Respiratory compromise is the major cause of morbidity and mortality in spinal muscular atrophy (SMA). These children may have decreased respiratory function, underdeveloped lungs, and difficulty coughing and clearing secretions.1,2

Children with spinal muscular atrophy demonstrate a wide range of respiratory compromise3

Respiratory compromise in children with infantile-onset (consistent with Type I) spinal muscular atrophy may be differentiated into 3 categories3 :

  1. Infants ≤5 months of age who require both continuous ventilatory support and non-oral nutritional support
  2. Infants with ineffective cough who develop acute respiratory compromise during upper respiratory tract infections and require non-oral nutritional support before 24 months of age
  3. Infants who do not develop respiratory compromise or who do not require non-oral nutritional support until after 24 months of age (approximately 10% of all children with infantile-onset spinal muscular atrophy)  

Ventilatory support provided in the home can range from noninvasive ventilation (e.g., nasal mask) to invasive ventilation (e.g., permanent airway, such as a tracheostomy tube)4

POTENTIAL BENEFITS

CONSIDERATIONS

NON-INVASIVE VENTILATION (NIV)

POTENTIAL BENEFITS

  • Non-invasive
  • Helps prepare for respiratory failure, prevents/minimises chest wall distortions and relieves shortness of breath1
  • Focus is on correcting gas exchange and reducing the work of breathing1

CONSIDERATIONS

  • NIV recommended in all symptomatic infants and in non-sitters prior to signs of respiratory failure1
  • NIV interfaces should be filled by skilled physiotherapists using at least two interfaces with different skin contact points1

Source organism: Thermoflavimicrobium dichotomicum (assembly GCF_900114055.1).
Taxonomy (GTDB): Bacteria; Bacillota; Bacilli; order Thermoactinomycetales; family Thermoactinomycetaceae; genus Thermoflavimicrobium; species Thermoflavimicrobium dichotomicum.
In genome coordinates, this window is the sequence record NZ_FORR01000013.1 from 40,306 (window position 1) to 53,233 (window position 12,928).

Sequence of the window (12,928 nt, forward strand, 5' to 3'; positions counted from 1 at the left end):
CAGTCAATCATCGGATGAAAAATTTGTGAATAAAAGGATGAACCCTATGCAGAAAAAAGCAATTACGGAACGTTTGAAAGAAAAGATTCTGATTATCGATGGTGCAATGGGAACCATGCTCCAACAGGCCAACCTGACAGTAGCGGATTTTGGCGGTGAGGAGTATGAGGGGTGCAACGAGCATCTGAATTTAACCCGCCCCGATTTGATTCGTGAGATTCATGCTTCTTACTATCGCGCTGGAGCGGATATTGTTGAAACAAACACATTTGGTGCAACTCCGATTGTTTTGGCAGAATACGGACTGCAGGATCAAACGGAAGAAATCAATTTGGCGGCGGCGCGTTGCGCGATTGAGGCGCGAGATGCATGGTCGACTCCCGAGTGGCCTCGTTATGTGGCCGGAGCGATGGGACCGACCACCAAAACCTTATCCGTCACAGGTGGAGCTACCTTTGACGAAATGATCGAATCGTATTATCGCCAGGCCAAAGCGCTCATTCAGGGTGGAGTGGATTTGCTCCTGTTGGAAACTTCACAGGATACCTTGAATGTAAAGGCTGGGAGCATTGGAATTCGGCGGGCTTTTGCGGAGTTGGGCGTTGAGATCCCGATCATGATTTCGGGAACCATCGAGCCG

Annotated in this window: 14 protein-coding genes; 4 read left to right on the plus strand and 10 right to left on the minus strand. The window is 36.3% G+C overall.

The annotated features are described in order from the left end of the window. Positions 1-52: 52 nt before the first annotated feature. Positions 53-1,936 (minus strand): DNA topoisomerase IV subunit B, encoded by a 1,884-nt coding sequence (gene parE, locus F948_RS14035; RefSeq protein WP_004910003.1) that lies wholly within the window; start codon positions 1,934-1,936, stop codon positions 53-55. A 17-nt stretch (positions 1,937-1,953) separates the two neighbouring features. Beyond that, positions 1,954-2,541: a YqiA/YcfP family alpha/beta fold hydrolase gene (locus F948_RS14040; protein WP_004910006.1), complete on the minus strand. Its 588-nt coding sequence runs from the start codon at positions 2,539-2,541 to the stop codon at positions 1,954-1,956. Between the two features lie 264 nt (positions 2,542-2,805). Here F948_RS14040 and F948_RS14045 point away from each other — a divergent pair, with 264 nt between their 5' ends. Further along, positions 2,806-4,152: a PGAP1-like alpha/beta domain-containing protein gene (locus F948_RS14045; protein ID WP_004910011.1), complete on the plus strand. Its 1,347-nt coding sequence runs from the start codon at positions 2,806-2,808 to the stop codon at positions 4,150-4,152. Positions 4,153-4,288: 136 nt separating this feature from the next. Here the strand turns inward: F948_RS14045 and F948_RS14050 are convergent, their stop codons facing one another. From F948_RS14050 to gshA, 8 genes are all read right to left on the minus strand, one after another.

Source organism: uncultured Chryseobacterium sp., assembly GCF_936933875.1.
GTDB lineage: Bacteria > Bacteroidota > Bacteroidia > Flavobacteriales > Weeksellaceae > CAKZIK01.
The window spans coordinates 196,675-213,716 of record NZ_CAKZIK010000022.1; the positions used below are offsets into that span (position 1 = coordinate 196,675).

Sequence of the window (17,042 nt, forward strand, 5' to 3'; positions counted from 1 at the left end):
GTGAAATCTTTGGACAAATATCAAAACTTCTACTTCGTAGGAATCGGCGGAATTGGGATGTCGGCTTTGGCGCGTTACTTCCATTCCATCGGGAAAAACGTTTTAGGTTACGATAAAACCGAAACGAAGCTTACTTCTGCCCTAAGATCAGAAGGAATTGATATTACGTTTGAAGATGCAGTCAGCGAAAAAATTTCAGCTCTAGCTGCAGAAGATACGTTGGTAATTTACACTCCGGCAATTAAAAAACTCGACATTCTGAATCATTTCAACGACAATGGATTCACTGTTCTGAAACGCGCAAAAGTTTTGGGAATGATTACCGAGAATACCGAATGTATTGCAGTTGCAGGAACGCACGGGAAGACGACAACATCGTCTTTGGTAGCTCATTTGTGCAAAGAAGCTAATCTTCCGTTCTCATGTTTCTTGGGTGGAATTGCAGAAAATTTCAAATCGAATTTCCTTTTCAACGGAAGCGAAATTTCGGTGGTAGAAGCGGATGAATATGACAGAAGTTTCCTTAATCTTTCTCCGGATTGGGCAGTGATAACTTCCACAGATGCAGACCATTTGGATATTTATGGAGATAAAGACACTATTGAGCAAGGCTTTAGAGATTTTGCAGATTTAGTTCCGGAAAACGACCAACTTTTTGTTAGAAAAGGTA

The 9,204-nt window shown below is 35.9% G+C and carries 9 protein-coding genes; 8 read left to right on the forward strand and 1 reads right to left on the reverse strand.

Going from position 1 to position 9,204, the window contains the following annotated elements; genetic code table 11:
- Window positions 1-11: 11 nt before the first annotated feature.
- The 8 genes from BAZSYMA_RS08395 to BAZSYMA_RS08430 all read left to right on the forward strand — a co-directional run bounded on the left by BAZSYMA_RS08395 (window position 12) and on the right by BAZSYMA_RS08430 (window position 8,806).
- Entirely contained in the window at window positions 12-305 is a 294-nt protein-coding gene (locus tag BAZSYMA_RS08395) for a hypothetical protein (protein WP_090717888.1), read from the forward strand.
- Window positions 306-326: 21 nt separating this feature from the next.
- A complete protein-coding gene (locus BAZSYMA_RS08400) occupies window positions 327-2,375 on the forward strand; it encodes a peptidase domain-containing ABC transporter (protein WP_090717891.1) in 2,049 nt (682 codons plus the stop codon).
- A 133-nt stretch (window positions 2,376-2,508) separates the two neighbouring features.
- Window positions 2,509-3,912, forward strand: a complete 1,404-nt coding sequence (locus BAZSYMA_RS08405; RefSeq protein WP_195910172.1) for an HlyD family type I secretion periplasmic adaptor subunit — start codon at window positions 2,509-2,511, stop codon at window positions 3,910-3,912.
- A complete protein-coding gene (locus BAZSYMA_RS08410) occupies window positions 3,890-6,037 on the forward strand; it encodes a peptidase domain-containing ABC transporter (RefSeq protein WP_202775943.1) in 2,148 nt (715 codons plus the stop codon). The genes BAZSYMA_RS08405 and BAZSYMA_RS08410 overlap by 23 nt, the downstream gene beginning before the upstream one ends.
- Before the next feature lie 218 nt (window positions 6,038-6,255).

• CPAP is an alternative option for younger patients for short-term use to maintain resting lung volume1
    • May cause fatigue1

COUGH ASSIST MACHINE (Insufflator-exsufflator)

POTENTIAL BENEFITS

  • Non-invasive
  • Primary mode of airway clearance1
  • No significant risk of pneumothorax in most patients1
  • May be used with an oronasal mask3

CONSIDERATIONS

  • Should be made available to all non-sitters and introduced proactively based on cough effectiveness or peak cough flow1
  • Insufflation and exsufflation pressures should be gradually increased to 30-40 cm H2O of positive or negative pressure respectively, or increased to maximum tolerated pressure1
  • Potential risk of aerophagia and gastric distention1
  • May be intimidating for both parents/carers and children
  • Full cooperation is uncommon before 2 years of age3

TRACHEOSTOMY (Invasive ventilatory support requiring long-term airway)

POTENTIAL BENEFITS

  • Potentially life-prolonging
  • Option in selected patients if NIV fails or is insufficient1

CONSIDERATIONS

  • Invasive
  • Permanent
  • Potential ethical issues1
  • May fail to improve quality of life and prolong suffering1
  • Increases airway secretions3
  • Impedes speech development3
  • Decision to undertake tracheostomy should be based on individual’s clinical status, prognosis and quality of life1
    • In close discussion with the patient’s family1
Muscular Atrophy

The clinical spectrum of SMA is highly variable and requires comprehensive medical care involving multiple disciplines.1